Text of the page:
This is a beautiful restrung necklace using authentic ancient Egyptian faience, stone and clay beads. These beads all feature ancient mineral / sediment deposits in their microscopic crevices - evidence ONLY associated with AUTHENTIC ANCIENT beads. Beware of modern fakes.
The beads have been recently temporarily restrung on thread and if professionally restrung, they may be safely worn today. Because of its length, this unusually long strand can be restrung into multiple pieces by any local jeweler or kept as a continuous long necklace.
Be wary of modern copies that have been around for many decades and sold to unsuspecting tourists and brought back as an "authentic" piece, now littering numerous old collections. In our own museum lab facility, we subject to rigorous inspection and authentic every artifact we offer for sale, accompanied by a written lifetime, unconditional guarantee of authenticity and proper identification.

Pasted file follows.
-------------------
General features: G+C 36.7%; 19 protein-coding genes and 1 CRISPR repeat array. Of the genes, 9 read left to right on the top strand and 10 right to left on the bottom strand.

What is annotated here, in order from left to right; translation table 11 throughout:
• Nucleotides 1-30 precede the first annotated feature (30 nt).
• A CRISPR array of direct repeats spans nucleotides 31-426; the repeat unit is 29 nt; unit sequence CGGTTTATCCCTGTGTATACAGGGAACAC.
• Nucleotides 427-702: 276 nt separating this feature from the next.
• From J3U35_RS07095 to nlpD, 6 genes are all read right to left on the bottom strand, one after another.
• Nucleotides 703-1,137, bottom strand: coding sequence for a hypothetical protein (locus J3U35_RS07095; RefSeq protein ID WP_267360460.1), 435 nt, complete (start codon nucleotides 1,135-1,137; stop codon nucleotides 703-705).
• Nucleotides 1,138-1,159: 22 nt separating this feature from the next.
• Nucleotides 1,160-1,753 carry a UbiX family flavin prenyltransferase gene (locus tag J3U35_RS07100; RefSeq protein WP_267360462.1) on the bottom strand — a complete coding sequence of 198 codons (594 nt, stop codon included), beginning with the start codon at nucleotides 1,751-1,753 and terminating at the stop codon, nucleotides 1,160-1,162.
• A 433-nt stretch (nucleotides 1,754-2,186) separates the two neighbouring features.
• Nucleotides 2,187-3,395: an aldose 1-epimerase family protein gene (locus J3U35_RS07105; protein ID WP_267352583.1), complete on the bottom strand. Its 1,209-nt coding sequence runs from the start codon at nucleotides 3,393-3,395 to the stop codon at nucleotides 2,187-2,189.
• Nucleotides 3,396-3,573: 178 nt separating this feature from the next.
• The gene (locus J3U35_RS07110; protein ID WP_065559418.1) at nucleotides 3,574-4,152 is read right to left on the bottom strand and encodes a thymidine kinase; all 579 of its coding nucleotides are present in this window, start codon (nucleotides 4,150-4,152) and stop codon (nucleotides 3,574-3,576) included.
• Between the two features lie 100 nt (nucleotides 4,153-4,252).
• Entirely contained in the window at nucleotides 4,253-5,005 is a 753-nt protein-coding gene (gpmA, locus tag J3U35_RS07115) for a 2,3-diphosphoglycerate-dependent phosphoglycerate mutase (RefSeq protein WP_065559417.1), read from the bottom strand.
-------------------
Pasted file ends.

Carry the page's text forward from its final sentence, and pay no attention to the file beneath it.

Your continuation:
Faience was an invention by the ancient Egyptians which is a kiln fired mixture yielding a glaze that resembles the blue-green color of their prized gemstone, turquoise. The Egyptians made many objects and beads in faience and its oldest record dates back to Pre-Dynastic Egypt in the 4th millennium B.C..
At the end of the Pleistocene Period in the Nile Region, temperate conditions made for an ideal environment for the birth of a highly specialized Neolithic society between 7000 B.C. and 3000 B.C.. The Neolithic Fayum farming societies of Egypt cultivated emmer wheat and flax for cloth production. They grew their crops by the lake in the Fayum depression, hence the name for their tool culture. The Neolithic peoples also raised and herded goat, sheep, pig and cattle. Their living quarters left no trace in some regions but were likely made from reeds or skins over a light frame. Wattle-and-daub villages have also been attributed to these peoples. These Neolithic societies represent the oldest evidence of food production from the Nile dating back to 4400 B.C.. As time progressed, the farming villages gave way to cities and kingdoms, ushering in the famous ancient Egyptian Dynasties.